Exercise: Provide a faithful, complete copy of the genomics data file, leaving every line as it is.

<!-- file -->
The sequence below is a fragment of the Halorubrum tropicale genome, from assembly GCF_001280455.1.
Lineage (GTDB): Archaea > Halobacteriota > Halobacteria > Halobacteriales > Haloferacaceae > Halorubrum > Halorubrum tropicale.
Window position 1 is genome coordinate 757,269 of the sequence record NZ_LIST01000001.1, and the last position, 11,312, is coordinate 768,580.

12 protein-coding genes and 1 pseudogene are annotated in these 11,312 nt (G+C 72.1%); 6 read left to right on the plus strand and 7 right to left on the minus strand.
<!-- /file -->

The sequence below is a fragment of the Halorubrum tropicale genome, from assembly GCF_001280455.1.
Lineage (GTDB): Archaea > Halobacteriota > Halobacteria > Halobacteriales > Haloferacaceae > Halorubrum > Halorubrum tropicale.
Window position 1 is genome coordinate 757,269 of the sequence record NZ_LIST01000001.1, and the last position, 11,312, is coordinate 768,580.

12 protein-coding genes and 1 pseudogene are annotated in these 11,312 nt (G+C 72.1%); 6 read left to right on the plus strand and 7 right to left on the minus strand.